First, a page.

The introduction of e-Medical Visa and e-Medical Attendant Visa for travellers has been a game changer for India. Medical travellers from 166 countries can arrive in India through 26 designated airports and five designated seaports with e-Medical Visa. Unlike other categories of e-visa, a traveller can enter the country up to three times with an e-Medical Visa. There is also a provision of issuing e-Medical Attendant Visa to two adult attendants for each patient.

  • Alternative treatments like Ayurveda, Naturopathy and Yoga

India has an unmatched heritage represented by its ancient traditional treatment methods such as Ayurveda, Yoga, Unani, Siddha and Homeopathy (AYUSH) which are now widely accepted as alternative treatment procedures in the entire world.

  • Attraction of ‘Incredible India’

India, with its ancient and modern heritage, diversities of culture and exotic destinations is always an attraction to international travellers. Medical travel offers a mix of pleasure, luxury and quality healthcare for medical patients coming to India.

Realising the immense potential that the medical tourism market offers, it is now one of the priority areas of facilitation by the government. The vision and intention of the Union Government to promote and develop India as a medical tourism hub can be gauged from the fact that presently four ministries namely Ministry of Health & Family Welfare, Ministry of Tourism, Ministry of Commerce and Ministry of AYUSH along with SEPC and NABH are proactively involved.

The Ministry of Tourism has also set up a National Medical and Wellness Tourism Promotion Board to look into various issues such as regulatory affairs, accreditation and marketing. The industry has also taken several initiatives for marketing and promoting Indian healthcare in key overseas markets and India at international platforms such as WTM London, ITB Berlin, FITUR Madrid and ATM Dubai. Yoga, Ayurveda and Wellness are also finding prominence in print, electronic, online and outdoor media under the Incredible India campaign.

While a lot is being done, India deserves a larger share of the medical value travel opportunity. For making India a destination of choice for medical tourism for countries beyond South Asia and the Middle East, medical value travel stakeholders in India need to consolidate their efforts, design strategy to leverage the available opportunity and address certain key issues.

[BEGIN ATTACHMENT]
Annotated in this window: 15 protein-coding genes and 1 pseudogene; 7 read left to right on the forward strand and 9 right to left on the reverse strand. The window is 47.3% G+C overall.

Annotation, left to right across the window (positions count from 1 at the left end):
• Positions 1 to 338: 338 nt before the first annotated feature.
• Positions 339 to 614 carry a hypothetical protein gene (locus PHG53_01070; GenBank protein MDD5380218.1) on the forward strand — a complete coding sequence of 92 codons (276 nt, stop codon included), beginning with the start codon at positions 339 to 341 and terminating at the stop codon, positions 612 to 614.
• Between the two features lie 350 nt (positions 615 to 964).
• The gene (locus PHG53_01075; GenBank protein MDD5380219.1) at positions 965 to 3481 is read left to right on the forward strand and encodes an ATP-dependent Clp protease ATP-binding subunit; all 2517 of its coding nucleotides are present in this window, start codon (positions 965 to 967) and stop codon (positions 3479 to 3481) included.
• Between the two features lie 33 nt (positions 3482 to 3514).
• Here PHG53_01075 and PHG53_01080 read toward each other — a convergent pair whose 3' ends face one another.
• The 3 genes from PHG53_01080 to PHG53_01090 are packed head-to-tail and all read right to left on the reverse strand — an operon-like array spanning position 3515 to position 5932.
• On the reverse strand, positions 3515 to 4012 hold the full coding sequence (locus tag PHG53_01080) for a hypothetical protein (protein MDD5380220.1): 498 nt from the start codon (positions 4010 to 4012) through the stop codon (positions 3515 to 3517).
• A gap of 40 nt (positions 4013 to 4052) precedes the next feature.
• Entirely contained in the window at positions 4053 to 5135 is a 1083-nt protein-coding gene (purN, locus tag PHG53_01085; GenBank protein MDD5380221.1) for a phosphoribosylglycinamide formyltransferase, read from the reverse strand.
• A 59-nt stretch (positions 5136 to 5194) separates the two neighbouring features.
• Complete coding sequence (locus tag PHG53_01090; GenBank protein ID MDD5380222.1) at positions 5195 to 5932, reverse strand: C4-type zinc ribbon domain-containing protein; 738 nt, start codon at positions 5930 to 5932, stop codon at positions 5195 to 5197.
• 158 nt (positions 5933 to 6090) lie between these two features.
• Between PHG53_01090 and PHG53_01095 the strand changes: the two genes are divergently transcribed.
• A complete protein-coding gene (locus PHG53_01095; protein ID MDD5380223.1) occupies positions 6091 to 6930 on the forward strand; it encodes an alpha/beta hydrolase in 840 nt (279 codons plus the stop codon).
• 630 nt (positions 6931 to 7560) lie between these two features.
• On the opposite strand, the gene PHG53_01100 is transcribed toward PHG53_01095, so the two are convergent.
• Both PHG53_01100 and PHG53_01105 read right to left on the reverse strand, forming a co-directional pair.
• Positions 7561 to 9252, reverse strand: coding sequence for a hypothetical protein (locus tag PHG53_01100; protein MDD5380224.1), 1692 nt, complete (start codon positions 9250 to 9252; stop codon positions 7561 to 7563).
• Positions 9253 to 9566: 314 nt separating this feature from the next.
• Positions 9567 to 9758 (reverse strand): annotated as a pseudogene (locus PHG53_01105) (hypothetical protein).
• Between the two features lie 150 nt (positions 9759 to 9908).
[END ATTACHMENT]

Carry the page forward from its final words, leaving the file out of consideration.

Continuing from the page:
Some such issues and strategies, for consideration of the Government, industry and other stakeholders are: India stands low in its regulatory regime compared to its competitors. The current regulatory regime needs to focus on some critical aspects like timely issuance of medical visa and registration of medical facilitators; the high cost of medical visa in India can discourage medical travellers from coming to the country. The present structure of medical visa fee needs to be revisited and rationalised; the more accredited hospitals a country has, the better its positioning in the global medical tourism arena. India must therefore aim to get more JCI and NABH accredited hospitals in the near future.

India needs to be more ‘tourist-friendly’ for medical tourists coming to the country by way of ease of services at airports, faster immigration clearance for medical tourists, ambulance services at airports, proper transport infrastructure, affordable accommodation, food as per a patient’s requirement, hygiene and an environment of holistic care.

India is on the right path to becoming a destination of choice for medical tourism. India today, is rightly called ‘the pharmacy to the world’. In order to achieve the stated vision of being ‘the provider to the world’ by delivering quality care at affordable cost, integrated effort by all key stakeholders including the government, health & tourism industry, service providers, facilitators and regulators is the need of the hour.